But some of it will come up later in life, and they’ll say, “You know what? I learned how to do that when I was in school.” It will be relevant when they grow and get a little smarter and a little wiser, as they broaden their horizons. If we make a subject relevant to students now, they’ll be curious, and curiosity is actually even more important than learning science. With curiosity, you can learn anything.
What would help teachers the most as they teach their students about the environment or marine science or biology or any other related fields?
I think we can help the teachers learn the scientific method. If we introduce it to teachers, then they can introduce their students to current or historical research and show how it comes about. You start with a question — and you get a question by having some of that curiosity, having considered why something is the way it is.
Introducing students to actual scientists, which I think we regularly do in Coastwatch magazine, also helps students see why researchers studied what they did, how they did it, and what they learned. Scientists don’t always get answers. You might have to tweak something and try again, and there’s nothing wrong with that. You have to adjust and be flexible. It’s also important for students to understand that a lot of times research will bring up new questions.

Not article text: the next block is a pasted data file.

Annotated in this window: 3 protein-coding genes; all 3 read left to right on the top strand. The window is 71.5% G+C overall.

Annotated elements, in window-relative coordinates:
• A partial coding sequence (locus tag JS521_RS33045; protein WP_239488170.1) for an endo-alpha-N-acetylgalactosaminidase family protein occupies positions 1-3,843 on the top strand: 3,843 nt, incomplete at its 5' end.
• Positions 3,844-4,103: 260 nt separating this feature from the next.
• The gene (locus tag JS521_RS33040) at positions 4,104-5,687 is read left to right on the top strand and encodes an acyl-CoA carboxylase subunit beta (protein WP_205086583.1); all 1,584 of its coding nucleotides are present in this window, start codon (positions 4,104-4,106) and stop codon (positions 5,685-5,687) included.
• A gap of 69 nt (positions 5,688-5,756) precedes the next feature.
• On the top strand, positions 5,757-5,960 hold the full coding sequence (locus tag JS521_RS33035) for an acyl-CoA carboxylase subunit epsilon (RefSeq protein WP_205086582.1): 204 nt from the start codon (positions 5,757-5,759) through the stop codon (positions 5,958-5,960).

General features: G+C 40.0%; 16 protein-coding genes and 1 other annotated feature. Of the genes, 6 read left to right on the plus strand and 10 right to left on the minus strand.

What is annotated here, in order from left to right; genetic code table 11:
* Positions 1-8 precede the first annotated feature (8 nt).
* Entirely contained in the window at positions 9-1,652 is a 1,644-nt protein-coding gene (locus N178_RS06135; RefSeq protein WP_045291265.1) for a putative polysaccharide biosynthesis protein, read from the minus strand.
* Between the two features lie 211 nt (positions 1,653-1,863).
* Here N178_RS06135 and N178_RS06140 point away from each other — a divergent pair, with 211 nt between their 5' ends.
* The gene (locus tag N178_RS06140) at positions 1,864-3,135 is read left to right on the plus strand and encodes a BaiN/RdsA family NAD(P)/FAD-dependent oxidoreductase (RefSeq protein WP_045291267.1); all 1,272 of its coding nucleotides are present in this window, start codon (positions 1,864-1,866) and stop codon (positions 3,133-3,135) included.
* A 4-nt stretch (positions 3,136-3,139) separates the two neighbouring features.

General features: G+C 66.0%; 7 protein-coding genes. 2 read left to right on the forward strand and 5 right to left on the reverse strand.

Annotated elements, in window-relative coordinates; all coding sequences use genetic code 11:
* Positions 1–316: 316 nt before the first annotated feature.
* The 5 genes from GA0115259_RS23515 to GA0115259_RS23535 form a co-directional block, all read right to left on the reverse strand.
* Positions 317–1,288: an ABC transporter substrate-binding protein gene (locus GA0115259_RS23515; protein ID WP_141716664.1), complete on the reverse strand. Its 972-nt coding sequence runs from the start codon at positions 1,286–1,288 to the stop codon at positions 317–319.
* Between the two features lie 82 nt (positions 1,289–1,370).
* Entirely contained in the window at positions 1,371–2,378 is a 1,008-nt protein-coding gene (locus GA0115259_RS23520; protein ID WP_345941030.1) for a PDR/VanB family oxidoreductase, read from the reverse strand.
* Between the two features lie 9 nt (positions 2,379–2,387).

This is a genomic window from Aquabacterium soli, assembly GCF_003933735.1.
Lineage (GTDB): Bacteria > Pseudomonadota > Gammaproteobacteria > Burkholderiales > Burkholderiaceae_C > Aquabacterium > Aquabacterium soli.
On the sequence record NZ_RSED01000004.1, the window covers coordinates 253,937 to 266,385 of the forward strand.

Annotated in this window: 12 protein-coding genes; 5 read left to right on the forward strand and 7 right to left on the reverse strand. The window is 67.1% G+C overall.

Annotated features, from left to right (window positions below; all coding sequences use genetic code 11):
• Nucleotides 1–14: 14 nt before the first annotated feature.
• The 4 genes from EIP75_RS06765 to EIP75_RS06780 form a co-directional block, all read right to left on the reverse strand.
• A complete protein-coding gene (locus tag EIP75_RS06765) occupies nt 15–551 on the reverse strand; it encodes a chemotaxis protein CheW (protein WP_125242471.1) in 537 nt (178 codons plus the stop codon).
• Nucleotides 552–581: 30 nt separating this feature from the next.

Incidentally, for a long time, science was not tested in the elementary grades in North Carolina, so schools never really taught it. Elementary schoolteachers didn’t view it as important or worth class time, and elementary teachers typically don’t get a real heavy science education anyway when they’re in college.
But, several years ago now, they started testing science after the end of the 5th grade. That was a big change, and it became much easier to get elementary schoolteachers interested in doing workshops with North Carolina Sea Grant.
Are there any particular subject areas that seem to appeal more to kids with learning disabilities or other special needs?
I’ve had special needs teachers in workshops or in programs who seem to pick out certain types of things that have helped some of their students. If there’s something that their students can put in their hands and manipulate, that’s always good.
A couple of times I did a workshop on density — buoyancy and floating — and some of the teachers said they couldn’t wait to use it with their students with special needs. You’ve got a bucket of water, and you have to decide whether this thing will float or sink or, if it’s neutrally buoyant, whether it will “flink.” If you put an orange in a tank of water, it will float, but if you peel that orange and put it back in the tank, it will sink. You’ve changed its density (its mass per volume) by taking off its buoyant “life jacket.”